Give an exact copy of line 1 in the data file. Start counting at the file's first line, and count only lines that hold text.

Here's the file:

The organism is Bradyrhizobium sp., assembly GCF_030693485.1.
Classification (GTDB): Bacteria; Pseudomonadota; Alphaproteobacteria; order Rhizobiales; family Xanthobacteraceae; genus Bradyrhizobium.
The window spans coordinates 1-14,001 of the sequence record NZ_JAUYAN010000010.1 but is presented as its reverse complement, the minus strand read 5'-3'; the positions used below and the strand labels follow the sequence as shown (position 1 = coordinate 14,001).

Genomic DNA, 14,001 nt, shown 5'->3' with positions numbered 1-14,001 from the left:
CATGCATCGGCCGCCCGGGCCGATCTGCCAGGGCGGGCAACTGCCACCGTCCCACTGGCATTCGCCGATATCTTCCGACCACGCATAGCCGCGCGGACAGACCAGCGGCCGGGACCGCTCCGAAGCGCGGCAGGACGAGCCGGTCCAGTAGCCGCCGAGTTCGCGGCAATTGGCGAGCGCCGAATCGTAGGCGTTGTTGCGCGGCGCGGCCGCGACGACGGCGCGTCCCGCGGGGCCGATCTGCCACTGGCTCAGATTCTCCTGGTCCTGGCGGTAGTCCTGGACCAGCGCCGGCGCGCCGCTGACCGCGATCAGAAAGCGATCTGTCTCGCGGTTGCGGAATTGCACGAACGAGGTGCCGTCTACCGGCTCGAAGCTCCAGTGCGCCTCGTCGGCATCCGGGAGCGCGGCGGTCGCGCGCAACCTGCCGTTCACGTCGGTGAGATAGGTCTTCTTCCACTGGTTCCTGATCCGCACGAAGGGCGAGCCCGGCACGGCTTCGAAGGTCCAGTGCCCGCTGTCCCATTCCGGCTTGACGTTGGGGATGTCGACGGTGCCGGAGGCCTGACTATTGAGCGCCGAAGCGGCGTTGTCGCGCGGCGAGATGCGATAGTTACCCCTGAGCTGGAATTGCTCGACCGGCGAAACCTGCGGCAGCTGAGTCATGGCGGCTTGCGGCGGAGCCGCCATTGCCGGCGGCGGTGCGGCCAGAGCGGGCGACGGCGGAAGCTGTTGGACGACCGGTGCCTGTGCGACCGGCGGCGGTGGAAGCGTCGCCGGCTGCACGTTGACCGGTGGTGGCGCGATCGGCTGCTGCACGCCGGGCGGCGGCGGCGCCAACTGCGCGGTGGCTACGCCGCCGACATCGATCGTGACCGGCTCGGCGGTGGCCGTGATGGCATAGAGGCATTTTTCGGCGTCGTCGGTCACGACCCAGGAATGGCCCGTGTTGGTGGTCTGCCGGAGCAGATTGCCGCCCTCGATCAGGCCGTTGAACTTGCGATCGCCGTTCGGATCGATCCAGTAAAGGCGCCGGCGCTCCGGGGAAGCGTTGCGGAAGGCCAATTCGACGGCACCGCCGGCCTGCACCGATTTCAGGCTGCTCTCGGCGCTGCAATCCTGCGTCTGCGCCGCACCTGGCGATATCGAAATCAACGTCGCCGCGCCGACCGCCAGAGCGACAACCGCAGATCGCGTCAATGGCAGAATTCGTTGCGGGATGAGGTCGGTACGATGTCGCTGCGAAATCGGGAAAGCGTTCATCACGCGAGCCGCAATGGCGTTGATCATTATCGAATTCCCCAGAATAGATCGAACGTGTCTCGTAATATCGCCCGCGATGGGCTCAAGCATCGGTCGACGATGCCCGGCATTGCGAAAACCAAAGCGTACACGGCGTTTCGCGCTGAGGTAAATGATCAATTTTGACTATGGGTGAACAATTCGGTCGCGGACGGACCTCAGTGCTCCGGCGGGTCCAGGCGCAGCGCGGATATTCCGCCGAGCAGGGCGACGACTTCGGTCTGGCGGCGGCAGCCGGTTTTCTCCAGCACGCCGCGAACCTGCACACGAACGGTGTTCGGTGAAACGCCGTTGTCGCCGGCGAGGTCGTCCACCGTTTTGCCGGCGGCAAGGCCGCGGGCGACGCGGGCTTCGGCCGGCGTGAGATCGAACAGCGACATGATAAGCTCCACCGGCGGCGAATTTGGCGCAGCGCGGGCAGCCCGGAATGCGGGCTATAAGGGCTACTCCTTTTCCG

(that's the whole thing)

The organism is Bradyrhizobium sp., assembly GCF_030693485.1.